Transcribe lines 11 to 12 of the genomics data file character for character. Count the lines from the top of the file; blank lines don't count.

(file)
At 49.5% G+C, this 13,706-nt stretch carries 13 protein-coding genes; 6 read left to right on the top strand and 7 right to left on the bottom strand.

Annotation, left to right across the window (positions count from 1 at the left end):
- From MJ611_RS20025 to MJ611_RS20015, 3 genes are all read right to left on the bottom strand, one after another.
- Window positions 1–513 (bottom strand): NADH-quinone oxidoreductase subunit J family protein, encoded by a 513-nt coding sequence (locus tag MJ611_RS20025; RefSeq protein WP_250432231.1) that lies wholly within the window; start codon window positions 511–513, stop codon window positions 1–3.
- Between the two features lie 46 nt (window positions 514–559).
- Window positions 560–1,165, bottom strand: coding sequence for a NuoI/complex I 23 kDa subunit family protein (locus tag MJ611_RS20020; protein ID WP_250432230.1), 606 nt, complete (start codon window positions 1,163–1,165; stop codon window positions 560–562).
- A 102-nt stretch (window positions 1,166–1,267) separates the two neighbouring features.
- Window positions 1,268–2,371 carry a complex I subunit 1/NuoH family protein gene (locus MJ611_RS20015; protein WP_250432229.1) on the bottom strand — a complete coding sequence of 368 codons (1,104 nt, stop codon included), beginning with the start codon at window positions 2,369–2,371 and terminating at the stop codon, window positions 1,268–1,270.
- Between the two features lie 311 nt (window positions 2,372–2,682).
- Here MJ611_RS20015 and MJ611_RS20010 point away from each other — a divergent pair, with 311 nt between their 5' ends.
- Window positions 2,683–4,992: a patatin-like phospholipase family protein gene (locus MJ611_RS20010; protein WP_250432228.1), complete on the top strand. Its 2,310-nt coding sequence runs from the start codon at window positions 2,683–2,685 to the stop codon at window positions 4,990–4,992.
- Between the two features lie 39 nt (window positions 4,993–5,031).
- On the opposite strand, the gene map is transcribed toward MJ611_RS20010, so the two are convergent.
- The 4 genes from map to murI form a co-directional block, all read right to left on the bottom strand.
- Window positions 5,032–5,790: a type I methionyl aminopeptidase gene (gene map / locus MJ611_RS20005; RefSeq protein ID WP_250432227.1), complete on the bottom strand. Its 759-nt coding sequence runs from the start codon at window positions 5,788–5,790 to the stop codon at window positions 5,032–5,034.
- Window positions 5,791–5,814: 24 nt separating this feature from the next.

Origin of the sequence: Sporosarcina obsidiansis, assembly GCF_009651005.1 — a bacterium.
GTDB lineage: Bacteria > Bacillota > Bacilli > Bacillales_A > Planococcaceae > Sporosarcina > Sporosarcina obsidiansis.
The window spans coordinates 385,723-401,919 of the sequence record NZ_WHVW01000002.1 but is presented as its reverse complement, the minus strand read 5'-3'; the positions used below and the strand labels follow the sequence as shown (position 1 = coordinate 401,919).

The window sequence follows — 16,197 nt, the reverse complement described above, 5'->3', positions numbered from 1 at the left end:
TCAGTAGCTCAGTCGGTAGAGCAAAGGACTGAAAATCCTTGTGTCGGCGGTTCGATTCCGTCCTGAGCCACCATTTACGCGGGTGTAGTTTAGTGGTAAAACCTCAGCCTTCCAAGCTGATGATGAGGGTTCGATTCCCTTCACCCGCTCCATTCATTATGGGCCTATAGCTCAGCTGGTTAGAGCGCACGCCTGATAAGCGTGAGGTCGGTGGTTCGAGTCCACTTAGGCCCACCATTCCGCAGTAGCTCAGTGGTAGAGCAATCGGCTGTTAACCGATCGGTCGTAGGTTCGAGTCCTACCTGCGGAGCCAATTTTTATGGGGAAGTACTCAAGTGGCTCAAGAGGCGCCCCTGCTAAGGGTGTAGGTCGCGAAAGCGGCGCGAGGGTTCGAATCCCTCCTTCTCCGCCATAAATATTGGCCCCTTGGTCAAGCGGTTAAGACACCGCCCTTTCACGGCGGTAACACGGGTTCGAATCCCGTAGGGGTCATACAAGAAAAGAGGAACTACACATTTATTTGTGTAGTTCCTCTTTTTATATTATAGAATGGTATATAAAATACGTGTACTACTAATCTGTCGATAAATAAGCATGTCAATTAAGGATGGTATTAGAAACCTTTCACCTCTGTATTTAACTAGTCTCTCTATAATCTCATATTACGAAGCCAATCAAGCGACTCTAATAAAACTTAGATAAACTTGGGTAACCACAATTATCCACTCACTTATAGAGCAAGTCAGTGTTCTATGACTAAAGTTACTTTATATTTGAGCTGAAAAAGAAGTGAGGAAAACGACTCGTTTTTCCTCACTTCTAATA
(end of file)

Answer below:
- Window positions 2,683–4,992: a patatin-like phospholipase family protein gene (locus MJ611_RS20010; protein WP_250432228.1), complete on the top strand. Its 2,310-nt coding sequence runs from the start codon at window positions 2,683–2,685 to the stop codon at window positions 4,990–4,992.
- Between the two features lie 39 nt (window positions 4,993–5,031).